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Last year I was inspired by Michael Pollan’s The Omnivore’s Dilemma to visit Joel Salatin’s Polyface Farms where I saw beyond-organic natural grass-farming in action. He uses active management techniques to facilitate natural cycles and I’ve never seen a healthier looking farm. He considers himself a grass farmer but raises pigs, cows, and chickens for market. There are practically no flies and no barren ground from overgrazing—and the food he raised was fabulous. His stewardship of the land earns him a healthy ROI from local markets but my ever-eager imagination applied his vision on a continental scale.
In my fantasy I see a vast permaculture grassland dotted with seasonal ponds, windmills, and roving herds of herbivores. It feels like the mythical West but this is what America’s next Energy Belt could look like—a perennial prairie polyculture of mixed grasses that yields multiple harvests and energy from biomass, oil seeds, and wind and supports transient herds of herbivores.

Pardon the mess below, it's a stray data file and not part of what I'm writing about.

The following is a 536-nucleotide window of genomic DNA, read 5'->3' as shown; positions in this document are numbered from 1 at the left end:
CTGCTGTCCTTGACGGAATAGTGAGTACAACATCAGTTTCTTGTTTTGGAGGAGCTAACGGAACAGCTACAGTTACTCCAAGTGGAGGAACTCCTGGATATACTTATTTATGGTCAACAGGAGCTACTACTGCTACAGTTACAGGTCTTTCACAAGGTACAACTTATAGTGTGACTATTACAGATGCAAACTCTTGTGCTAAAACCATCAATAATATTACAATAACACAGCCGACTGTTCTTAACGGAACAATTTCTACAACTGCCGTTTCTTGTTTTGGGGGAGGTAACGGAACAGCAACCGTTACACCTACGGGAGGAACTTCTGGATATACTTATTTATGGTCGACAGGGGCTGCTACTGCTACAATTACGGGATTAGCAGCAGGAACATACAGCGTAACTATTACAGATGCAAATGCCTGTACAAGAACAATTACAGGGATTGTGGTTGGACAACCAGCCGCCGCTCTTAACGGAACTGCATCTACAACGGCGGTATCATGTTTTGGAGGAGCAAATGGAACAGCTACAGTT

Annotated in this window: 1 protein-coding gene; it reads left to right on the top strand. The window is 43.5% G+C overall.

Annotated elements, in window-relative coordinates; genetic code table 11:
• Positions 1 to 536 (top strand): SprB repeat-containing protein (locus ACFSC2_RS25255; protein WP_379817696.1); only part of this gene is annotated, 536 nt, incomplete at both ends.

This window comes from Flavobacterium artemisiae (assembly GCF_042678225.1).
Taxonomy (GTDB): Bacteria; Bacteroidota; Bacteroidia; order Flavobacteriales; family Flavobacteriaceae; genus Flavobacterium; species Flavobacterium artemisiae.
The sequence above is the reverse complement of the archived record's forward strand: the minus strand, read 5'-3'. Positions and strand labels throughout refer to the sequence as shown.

To an unobservant eye, the prairies may look flat, brown, and endless but they are one of the most efficient energy storage and transfer systems on Earth and incredibly biologically diverse. We’re only now starting to understand how supporting and working with the natural cycles can yield big payoffs — in food, fuel, and quality of life.
BusinessWeek correspondents John Carey and Mark Scott, cover the green scene, keeping on top of the business aspects of energy, the environment and climate change, as well as the technologies, policies, markets and people that are shaping how the earth's resources will be used in the century ahead.